Applying and extending the notion of genetic linkage: the first fifty years
Four major ideas have shaped modern genetic research: Mendel’s conception of inheritance of discrete Faktoren, Johannsen’s distinction between genotype and phenotype, Morgan’s notion of genetic linkage, and Watson and Crick’s model of DNA structure. In this chapter I deal with the third, less acknowledged, of these major epistemic breakthroughs: the interpretation of deviations from independent segregation of Mendelian factors as function of the location of genes along chromosomes. Contrary to Mendel’s law of independent inheritance of Faktoren, correlated inheritance of traits was time and again observed. However, in the early days of Mendelism there was no clear distinction between multiple effects of the same factor and multiple factors each with a different effect. I propose that the notion of genetic linkage was conceived in the context of resolving such correlation between inherited traits by discriminating those due to the mechanics of inheritance of discrete genes from those due to multiple physiological effects of specific genes. Although linkage maps were only devices that presented results of genetic experiments they were believed to be at least collinear with the structures of the material chromosomes. In this sense, they were hypothetical constructs (MacCorquodale and Meehl 1948) or virtual maps of the chromosomes. But once established, linkage became a central methodological tool of genetic analysis. Here I examine how the virtual maps constructed from linkage data provided the instruments for the establishment of the chromosome theory of inheritance and of chromosomal mechanics as a hypothetical construct. Furthermore, I contend that linkage became also an experimental device for the examination of the integration of genetic functions in development and evolution. These include notions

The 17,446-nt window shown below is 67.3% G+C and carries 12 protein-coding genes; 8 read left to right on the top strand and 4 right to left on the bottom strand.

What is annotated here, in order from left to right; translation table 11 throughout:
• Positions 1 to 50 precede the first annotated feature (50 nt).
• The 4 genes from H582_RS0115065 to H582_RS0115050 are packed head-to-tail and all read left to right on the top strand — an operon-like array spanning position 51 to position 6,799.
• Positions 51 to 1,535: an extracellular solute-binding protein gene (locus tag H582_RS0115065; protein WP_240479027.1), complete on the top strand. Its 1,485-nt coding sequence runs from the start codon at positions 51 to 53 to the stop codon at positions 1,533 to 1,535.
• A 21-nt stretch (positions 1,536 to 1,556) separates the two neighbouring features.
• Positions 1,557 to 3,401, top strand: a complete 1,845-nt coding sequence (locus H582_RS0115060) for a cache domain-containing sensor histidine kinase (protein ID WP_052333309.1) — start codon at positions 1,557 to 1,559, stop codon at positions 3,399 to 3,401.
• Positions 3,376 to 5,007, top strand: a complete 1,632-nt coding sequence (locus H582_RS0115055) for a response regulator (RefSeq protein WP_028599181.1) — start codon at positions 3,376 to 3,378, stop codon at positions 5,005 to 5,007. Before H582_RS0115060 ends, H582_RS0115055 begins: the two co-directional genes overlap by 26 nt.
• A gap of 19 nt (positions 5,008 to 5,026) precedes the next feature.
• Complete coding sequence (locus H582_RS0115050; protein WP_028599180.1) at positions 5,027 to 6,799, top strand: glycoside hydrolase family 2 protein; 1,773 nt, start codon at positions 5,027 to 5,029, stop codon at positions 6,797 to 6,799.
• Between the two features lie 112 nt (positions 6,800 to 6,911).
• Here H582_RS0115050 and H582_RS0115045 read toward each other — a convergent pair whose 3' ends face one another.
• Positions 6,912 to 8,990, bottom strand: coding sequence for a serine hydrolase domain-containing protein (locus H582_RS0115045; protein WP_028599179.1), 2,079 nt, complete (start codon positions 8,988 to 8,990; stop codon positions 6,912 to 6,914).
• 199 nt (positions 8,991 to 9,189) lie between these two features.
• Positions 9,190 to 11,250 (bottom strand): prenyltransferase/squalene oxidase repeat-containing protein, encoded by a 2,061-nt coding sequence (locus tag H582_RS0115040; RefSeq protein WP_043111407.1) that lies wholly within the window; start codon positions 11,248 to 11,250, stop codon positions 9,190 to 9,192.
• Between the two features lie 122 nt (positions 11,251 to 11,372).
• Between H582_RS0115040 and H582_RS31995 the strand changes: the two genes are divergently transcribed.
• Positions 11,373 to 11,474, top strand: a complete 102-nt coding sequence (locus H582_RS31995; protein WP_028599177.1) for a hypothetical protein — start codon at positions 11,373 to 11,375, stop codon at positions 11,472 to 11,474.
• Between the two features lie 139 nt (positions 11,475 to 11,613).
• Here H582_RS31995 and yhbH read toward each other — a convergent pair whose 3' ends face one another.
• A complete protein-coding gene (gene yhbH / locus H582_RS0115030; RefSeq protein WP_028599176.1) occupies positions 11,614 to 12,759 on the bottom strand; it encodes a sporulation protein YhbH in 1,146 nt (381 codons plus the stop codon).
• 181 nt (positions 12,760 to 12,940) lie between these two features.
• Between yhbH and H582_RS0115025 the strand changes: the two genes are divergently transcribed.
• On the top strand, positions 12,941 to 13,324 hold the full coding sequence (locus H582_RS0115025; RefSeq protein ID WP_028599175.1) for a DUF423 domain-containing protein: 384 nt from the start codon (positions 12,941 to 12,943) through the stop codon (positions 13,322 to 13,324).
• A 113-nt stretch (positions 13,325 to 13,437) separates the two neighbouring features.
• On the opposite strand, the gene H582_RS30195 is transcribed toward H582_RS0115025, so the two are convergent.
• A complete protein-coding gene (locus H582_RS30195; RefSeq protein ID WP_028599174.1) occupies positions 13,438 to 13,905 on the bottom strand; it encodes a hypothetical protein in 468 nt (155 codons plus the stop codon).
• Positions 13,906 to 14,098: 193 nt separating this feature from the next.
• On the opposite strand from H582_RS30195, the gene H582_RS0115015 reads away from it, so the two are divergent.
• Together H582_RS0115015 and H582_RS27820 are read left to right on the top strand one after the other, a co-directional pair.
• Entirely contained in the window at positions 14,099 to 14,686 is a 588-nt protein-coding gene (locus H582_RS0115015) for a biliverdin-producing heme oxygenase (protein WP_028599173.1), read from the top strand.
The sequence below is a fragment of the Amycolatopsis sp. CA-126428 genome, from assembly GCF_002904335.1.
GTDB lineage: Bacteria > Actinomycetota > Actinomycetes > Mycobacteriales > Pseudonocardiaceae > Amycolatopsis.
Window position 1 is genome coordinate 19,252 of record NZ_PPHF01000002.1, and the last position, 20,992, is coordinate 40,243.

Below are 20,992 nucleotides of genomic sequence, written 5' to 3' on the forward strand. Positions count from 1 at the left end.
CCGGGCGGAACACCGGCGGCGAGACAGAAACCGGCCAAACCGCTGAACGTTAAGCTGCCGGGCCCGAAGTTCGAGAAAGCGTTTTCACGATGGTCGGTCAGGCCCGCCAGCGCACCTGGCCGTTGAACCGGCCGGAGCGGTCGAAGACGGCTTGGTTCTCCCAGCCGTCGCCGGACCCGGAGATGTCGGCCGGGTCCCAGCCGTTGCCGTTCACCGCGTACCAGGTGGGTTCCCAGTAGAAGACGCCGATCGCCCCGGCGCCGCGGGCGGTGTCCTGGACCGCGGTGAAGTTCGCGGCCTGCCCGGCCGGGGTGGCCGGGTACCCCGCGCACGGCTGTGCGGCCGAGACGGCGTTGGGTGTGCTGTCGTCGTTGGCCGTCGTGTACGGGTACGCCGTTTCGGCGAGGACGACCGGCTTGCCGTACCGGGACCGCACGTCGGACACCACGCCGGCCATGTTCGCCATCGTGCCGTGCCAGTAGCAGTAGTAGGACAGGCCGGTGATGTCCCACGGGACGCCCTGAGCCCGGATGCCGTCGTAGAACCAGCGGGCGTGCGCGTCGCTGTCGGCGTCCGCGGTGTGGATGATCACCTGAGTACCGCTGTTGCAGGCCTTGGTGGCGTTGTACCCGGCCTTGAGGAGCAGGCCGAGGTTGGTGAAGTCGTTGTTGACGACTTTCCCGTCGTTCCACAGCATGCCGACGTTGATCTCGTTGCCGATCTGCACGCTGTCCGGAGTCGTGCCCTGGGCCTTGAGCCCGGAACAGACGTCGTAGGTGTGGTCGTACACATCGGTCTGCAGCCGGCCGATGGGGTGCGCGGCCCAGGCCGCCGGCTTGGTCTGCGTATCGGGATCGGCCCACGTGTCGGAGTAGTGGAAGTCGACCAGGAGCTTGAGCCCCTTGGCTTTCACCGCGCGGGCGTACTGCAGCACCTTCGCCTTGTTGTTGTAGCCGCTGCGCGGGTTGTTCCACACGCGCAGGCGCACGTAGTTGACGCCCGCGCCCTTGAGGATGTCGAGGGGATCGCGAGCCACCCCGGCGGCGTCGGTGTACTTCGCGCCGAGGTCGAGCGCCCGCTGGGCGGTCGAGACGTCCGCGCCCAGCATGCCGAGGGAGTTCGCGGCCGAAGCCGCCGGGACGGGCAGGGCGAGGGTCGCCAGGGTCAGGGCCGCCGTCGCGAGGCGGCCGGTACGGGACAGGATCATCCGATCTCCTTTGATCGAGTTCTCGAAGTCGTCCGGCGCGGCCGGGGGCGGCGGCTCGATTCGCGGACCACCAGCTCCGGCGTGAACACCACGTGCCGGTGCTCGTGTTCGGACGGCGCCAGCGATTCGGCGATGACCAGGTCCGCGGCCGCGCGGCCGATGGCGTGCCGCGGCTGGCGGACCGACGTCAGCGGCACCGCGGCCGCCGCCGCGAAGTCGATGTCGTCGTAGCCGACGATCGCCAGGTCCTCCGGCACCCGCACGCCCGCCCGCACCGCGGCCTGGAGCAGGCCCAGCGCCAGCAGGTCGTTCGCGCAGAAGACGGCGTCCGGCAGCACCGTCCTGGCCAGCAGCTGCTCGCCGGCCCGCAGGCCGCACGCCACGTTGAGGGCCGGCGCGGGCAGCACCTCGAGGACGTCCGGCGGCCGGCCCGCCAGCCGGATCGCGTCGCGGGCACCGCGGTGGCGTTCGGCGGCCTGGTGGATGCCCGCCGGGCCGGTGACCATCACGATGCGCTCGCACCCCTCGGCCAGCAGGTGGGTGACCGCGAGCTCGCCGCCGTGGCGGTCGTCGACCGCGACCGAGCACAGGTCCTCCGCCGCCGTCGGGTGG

such as “position effect” changes of phenotypes, cordoned-off blocks of evolutionary co-adapted genes, or inadvertent sweepings of neighboring genes causing “linkage disequilibrium.” With the transition of classical to molecular genetics new tools and methods were developed, but to a large extent many of the new concepts were elaborated on the background of established genetic concepts. The examination of homologies between organisms by in vitro hybrids of their DNA molecules, the location of genes on DNA restriction maps or by DNA walking are basically modern extensions of the notion of genetic linkage.